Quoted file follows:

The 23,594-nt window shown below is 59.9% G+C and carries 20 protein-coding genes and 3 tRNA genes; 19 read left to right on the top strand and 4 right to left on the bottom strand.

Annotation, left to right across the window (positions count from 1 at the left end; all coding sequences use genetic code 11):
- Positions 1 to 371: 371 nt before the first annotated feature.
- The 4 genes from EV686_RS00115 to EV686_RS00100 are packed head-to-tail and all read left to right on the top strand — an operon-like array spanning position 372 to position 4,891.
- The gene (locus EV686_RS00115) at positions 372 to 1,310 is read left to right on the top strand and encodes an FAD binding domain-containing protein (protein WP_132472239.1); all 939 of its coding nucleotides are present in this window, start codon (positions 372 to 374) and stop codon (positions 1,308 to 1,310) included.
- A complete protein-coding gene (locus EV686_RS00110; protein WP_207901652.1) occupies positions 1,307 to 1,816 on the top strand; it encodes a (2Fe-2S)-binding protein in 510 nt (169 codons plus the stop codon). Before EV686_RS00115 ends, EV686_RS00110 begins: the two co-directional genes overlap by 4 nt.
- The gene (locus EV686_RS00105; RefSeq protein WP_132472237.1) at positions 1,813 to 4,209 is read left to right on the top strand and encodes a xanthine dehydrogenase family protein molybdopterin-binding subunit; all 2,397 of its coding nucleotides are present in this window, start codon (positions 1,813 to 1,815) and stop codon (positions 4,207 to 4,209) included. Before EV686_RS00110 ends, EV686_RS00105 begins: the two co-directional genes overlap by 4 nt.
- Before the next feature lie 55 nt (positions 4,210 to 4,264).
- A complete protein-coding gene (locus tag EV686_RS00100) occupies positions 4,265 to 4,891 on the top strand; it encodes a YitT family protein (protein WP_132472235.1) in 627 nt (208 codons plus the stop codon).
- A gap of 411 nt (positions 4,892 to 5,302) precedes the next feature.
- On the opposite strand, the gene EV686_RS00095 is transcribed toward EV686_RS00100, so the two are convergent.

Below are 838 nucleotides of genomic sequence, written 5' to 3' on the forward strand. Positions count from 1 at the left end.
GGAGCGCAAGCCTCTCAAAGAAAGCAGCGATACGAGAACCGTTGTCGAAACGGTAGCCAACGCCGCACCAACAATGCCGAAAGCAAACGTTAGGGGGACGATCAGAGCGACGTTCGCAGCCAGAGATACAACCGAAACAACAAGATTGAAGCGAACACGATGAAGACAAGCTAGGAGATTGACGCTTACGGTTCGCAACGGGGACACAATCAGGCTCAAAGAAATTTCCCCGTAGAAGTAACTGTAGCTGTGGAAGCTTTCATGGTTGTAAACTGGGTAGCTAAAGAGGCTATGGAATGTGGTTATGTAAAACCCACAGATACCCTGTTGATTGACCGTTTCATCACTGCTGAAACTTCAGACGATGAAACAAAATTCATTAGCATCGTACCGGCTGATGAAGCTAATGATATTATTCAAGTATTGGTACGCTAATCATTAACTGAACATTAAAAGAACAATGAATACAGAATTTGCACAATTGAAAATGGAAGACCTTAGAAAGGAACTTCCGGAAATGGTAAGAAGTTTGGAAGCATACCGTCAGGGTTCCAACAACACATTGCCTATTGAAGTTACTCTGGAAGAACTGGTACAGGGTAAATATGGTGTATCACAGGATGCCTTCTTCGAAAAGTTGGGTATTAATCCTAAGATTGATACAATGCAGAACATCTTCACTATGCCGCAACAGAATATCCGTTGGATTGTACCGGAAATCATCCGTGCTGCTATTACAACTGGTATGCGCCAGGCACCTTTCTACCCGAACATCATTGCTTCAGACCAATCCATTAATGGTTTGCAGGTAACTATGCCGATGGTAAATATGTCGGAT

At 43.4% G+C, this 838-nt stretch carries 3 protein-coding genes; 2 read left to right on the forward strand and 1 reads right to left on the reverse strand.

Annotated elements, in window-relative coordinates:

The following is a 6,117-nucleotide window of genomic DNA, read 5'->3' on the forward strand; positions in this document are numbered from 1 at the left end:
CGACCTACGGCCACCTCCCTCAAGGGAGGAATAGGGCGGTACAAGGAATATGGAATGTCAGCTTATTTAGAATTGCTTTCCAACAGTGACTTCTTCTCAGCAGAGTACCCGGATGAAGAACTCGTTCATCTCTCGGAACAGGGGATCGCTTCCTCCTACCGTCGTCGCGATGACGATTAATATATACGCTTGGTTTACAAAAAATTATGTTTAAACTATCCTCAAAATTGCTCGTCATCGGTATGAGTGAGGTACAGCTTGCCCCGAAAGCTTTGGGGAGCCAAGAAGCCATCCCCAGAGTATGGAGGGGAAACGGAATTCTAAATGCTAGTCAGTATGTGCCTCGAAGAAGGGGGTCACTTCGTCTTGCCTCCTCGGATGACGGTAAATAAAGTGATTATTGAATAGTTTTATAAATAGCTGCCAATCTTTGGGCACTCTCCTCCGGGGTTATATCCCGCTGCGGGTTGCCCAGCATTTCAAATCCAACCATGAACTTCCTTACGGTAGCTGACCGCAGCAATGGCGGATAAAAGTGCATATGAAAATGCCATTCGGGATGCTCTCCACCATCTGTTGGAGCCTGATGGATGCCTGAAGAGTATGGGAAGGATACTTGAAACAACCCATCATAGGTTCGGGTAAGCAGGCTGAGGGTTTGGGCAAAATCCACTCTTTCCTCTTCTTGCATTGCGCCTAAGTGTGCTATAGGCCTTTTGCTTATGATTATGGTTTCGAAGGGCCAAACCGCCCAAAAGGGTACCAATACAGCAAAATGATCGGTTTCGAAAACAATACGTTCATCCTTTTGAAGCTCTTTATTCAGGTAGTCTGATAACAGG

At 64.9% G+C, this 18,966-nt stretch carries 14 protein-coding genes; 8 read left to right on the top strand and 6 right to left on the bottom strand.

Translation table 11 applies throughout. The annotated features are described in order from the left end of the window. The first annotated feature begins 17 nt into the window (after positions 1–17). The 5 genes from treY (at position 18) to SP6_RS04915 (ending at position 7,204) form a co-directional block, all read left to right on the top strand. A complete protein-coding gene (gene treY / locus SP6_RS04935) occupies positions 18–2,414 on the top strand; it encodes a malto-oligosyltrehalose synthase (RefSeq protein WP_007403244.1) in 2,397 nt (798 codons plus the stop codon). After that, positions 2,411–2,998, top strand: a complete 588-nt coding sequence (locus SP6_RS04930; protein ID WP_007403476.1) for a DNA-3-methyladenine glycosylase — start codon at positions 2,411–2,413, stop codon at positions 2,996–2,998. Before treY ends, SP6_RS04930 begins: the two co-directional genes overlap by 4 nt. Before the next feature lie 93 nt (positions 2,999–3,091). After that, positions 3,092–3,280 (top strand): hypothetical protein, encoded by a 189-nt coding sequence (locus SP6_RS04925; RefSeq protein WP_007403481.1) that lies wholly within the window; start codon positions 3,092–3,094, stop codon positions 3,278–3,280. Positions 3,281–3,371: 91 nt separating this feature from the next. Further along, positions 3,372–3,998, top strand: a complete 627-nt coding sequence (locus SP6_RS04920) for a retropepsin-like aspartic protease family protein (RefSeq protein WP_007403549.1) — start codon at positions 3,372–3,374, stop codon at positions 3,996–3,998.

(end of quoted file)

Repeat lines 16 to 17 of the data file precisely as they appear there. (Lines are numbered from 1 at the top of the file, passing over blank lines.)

The following is a 6,117-nucleotide window of genomic DNA, read 5'->3' on the forward strand; positions in this document are numbered from 1 at the left end:
CGACCTACGGCCACCTCCCTCAAGGGAGGAATAGGGCGGTACAAGGAATATGGAATGTCAGCTTATTTAGAATTGCTTTCCAACAGTGACTTCTTCTCAGCAGAGTACCCGGATGAAGAACTCGTTCATCTCTCGGAACAGGGGATCGCTTCCTCCTACCGTCGTCGCGATGACGATTAATATATACGCTTGGTTTACAAAAAATTATGTTTAAACTATCCTCAAAATTGCTCGTCATCGGTATGAGTGAGGTACAGCTTGCCCCGAAAGCTTTGGGGAGCCAAGAAGCCATCCCCAGAGTATGGAGGGGAAACGGAATTCTAAATGCTAGTCAGTATGTGCCTCGAAGAAGGGGGTCACTTCGTCTTGCCTCCTCGGATGACGGTAAATAAAGTGATTATTGAATAGTTTTATAAATAGCTGCCAATCTTTGGGCACTCTCCTCCGGGGTTATATCCCGCTGCGGGTTGCCCAGCATTTCAAATCCAACCATGAACTTCCTTACGGTAGCTGACCGCAGCAATGGCGGATAAAAGTGCATATGAAAATGCCATTCGGGATGCTCTCCACCATCTGTTGGAGCCTGATGGATGCCTGAAGAGTATGGGAAGGATACTTGAAACAACCCATCATAGGTTCGGGTAAGCAGGCTGAGGGTTTGGGCAAAATCCACTCTTTCCTCTTCTTGCATTGCGCCTAAGTGTGCTATAGGCCTTTTGCTTATGATTATGGTTTCGAAGGGCCAAACCGCCCAAAAGGGTACCAATACAGCAAAATGATCGGTTTCGAAAACAATACGTTCATCCTTTTGAAGCTCTTTATTCAGGTAGTCTGATAACAGG